Still, despite it all, I love this stuff. When I hear #9 – “Blame It On The Rain,” I’m instantly transported to a place in time. It’s not a specific place, but it’s some point in high school, in the passenger seat of Ken’s yellow truck, and he’s got those 10s banging with this tune. We’re probably cruise the Old Bay loop on a Friday night or headed to go fishing on a weekday afternoon. Either way, it makes me smile.
Everything about the video says 80s. Acid washed holey jeans, electronic drum pads, slo-mo montages, It’s all so perfect. If you grew up in the 80s and haven’t had a listen in a while, do yourself a favor and download a few off the album, regardless of who really sang it, turn up the bass in your car and go for a cruise around whatever your old loop used to be. I’ll see you at #8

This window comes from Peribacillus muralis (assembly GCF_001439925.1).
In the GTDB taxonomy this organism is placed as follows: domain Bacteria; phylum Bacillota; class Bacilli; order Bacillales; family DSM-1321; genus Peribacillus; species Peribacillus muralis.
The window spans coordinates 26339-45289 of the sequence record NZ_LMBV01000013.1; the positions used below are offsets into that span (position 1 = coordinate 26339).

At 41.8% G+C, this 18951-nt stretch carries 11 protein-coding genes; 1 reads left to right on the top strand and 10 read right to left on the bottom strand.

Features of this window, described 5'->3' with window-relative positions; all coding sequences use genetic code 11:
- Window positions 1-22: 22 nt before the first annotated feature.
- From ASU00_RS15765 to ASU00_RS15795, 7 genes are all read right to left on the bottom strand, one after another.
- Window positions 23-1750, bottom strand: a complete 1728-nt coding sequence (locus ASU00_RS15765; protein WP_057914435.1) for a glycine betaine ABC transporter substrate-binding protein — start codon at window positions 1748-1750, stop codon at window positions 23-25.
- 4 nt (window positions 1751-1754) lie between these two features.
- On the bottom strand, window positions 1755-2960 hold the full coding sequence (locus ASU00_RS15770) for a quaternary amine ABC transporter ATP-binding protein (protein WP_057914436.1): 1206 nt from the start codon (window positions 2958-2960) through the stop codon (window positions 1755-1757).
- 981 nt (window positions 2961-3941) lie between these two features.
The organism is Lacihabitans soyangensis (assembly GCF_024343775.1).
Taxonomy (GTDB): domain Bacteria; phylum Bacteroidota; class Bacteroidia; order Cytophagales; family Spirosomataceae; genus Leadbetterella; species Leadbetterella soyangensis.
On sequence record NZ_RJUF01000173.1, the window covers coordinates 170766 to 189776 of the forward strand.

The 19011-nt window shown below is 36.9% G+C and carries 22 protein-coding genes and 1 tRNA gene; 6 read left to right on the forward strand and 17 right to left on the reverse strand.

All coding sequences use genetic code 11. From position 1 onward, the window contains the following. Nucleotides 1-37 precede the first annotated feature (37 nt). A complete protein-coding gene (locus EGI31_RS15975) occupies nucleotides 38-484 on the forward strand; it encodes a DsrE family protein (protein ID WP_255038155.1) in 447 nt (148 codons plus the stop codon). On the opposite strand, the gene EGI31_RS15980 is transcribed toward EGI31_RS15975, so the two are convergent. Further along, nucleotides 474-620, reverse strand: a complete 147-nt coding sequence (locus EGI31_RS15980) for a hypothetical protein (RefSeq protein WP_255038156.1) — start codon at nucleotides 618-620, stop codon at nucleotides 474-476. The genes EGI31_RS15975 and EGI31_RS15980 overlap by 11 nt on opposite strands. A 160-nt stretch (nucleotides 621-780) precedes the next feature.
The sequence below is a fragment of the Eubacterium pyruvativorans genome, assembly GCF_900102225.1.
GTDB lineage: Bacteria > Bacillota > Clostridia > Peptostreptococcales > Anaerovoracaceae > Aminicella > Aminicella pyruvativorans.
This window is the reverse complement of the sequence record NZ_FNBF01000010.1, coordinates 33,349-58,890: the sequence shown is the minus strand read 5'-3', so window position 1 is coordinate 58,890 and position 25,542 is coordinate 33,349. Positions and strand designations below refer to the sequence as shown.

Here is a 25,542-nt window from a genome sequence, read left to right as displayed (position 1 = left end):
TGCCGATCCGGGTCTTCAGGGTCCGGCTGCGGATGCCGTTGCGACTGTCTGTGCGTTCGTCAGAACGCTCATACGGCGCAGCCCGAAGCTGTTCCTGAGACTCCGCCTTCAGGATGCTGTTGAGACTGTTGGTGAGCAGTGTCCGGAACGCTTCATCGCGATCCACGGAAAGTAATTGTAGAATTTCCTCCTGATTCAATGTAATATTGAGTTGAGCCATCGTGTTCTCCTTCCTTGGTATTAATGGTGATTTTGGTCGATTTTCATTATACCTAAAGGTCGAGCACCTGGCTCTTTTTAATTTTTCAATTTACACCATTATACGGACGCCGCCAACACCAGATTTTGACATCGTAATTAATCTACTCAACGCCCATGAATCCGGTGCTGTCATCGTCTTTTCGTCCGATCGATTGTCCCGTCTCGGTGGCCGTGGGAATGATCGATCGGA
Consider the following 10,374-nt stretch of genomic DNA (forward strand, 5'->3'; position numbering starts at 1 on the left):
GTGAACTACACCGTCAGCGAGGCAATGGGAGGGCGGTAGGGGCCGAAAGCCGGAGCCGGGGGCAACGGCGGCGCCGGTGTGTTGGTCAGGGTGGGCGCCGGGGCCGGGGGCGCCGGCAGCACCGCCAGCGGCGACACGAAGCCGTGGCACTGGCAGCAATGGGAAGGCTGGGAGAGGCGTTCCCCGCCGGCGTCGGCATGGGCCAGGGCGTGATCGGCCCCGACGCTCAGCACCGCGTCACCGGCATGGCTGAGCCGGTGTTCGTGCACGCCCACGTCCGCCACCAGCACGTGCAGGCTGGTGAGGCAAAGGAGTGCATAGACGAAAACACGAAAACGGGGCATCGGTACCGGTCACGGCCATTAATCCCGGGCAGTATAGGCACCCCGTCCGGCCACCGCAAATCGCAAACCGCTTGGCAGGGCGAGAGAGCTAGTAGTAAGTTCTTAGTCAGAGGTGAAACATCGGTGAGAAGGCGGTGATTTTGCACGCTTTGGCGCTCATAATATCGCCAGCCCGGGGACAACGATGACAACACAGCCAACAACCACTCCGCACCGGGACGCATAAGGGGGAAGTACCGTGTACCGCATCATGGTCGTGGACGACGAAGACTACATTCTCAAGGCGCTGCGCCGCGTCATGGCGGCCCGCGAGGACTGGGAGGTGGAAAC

You might have heard of Amos Lee. He’s been around a few years, although his story is an interesting one. A friend of mine recently asked me to recommend some Amos Lee music, and so I sent him a quick Facebook Post. After posting I realized I’d created my Ultimate Amos Lee playlist. Here it is:
Supply & Demand
Seen It All Before
Shout Out Loud
Night Train (Amazing song)
Street Corner Preacher (Look up the Live Sessions on iTunes)
What’s Been Going On
Baby I Want You
Love in the Lies (Couldn’t find an actual video of this song)
Windows Are Rolled Down (Maybe the best/highest quality live recording I’ve ever heard)
Learned A Lot (This song is UH MAZING and I love the audience reaction to it)
I really think this guys is amazing and as you can see from the videos, he doesn’t disappoint live. His music clearly comes from life experience and I’m blown away by both his voice and the lyrics in his music. He gave an interview on NPR that gives great insight into who he is. What do you think? Did I miss a song? Do you have a one-and-only favorite? Share. I’d love to hear it!